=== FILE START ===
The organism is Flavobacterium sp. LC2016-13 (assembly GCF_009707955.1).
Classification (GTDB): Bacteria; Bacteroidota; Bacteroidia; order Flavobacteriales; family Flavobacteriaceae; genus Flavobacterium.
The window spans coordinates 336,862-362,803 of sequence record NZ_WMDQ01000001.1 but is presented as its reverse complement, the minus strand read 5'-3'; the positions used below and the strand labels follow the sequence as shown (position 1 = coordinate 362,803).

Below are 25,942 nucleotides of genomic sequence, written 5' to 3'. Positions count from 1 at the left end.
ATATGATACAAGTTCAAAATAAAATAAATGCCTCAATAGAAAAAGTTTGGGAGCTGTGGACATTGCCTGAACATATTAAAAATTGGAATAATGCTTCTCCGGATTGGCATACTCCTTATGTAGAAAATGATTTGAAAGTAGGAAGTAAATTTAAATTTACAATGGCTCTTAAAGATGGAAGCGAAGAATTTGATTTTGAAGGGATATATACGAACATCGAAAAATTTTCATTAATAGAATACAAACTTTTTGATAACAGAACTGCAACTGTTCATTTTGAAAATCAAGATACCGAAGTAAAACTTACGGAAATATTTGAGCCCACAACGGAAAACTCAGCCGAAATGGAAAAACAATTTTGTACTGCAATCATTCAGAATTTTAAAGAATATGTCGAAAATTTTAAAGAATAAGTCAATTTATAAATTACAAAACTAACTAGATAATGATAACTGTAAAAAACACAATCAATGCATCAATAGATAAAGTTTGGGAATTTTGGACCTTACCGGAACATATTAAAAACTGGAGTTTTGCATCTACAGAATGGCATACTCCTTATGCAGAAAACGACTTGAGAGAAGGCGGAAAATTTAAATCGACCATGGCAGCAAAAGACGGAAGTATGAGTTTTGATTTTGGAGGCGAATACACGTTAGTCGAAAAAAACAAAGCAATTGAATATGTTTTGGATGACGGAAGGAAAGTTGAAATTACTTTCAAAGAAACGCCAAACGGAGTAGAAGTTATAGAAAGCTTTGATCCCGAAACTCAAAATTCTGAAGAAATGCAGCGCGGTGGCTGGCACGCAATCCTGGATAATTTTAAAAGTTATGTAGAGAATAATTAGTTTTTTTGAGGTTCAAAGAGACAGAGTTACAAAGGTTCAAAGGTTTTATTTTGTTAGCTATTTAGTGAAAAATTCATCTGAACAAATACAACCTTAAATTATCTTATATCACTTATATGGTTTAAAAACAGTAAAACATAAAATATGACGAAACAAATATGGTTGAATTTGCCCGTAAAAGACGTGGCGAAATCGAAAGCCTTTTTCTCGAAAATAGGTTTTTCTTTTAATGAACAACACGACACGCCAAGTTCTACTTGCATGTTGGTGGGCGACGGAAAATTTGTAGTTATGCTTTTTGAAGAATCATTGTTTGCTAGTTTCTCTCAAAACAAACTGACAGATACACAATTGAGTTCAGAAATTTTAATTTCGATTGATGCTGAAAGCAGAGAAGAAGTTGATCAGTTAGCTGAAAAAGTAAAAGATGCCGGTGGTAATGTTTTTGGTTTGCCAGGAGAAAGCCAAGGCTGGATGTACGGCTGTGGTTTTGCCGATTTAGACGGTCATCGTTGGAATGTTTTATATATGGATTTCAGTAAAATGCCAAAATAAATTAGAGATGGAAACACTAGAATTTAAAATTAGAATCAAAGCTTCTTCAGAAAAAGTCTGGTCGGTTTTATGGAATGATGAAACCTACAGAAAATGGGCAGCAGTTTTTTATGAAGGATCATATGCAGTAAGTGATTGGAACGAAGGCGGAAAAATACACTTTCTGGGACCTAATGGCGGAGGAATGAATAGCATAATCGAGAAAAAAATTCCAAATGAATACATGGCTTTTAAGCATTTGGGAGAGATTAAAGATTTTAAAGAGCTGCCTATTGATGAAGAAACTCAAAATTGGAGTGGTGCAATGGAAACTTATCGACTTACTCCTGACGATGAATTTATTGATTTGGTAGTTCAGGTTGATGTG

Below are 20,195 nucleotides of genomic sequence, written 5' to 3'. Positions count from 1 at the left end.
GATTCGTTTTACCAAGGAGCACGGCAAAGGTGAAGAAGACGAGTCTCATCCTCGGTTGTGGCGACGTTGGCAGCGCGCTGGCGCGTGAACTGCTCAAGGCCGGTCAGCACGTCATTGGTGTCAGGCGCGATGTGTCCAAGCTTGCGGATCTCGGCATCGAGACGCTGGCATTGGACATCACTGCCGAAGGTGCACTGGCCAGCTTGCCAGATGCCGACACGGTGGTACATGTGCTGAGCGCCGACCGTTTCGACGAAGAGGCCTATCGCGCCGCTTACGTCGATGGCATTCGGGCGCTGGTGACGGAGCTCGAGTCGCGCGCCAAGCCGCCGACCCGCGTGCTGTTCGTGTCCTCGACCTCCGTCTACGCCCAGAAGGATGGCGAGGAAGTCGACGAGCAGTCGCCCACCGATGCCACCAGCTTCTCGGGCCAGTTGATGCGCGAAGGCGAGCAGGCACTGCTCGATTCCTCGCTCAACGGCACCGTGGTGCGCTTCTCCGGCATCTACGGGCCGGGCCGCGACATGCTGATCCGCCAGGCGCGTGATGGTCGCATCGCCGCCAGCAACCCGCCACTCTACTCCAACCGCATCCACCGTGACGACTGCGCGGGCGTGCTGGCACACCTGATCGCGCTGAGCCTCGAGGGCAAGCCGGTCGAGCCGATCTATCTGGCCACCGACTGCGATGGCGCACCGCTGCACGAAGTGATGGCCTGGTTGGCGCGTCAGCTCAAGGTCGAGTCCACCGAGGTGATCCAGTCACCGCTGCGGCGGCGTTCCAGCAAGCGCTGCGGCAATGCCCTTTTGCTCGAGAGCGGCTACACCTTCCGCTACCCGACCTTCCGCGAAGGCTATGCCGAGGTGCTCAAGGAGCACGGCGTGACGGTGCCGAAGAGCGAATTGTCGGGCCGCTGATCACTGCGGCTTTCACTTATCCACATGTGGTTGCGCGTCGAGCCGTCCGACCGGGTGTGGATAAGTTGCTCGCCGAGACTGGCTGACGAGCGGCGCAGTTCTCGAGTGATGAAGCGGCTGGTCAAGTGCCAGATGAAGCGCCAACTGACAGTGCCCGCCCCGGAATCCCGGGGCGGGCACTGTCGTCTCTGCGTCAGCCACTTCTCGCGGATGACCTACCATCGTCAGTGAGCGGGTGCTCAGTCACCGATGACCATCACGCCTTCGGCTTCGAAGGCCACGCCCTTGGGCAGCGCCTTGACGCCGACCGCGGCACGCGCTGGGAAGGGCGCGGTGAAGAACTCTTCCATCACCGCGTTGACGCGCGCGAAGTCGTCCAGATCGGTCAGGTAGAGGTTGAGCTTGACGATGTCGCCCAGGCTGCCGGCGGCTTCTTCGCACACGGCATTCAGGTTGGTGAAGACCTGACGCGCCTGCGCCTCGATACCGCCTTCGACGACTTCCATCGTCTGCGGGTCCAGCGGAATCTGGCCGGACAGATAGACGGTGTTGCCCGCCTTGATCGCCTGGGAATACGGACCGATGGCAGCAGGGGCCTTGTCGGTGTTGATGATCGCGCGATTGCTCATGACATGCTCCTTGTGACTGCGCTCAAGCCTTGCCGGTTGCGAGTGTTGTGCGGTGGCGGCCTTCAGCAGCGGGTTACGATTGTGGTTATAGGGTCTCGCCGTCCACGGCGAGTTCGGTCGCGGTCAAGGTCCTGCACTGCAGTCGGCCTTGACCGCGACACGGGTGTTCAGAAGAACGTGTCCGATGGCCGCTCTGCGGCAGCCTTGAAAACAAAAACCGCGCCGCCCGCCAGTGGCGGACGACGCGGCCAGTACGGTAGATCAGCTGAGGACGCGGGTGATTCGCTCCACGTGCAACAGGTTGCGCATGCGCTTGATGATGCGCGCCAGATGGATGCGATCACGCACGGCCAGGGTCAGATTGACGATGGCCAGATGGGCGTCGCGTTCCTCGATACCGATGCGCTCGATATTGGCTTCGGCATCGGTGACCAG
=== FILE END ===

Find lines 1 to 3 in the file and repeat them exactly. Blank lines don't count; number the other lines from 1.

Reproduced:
The organism is Flavobacterium sp. LC2016-13 (assembly GCF_009707955.1).
Classification (GTDB): Bacteria; Bacteroidota; Bacteroidia; order Flavobacteriales; family Flavobacteriaceae; genus Flavobacterium.
The window spans coordinates 336,862-362,803 of sequence record NZ_WMDQ01000001.1 but is presented as its reverse complement, the minus strand read 5'-3'; the positions used below and the strand labels follow the sequence as shown (position 1 = coordinate 362,803).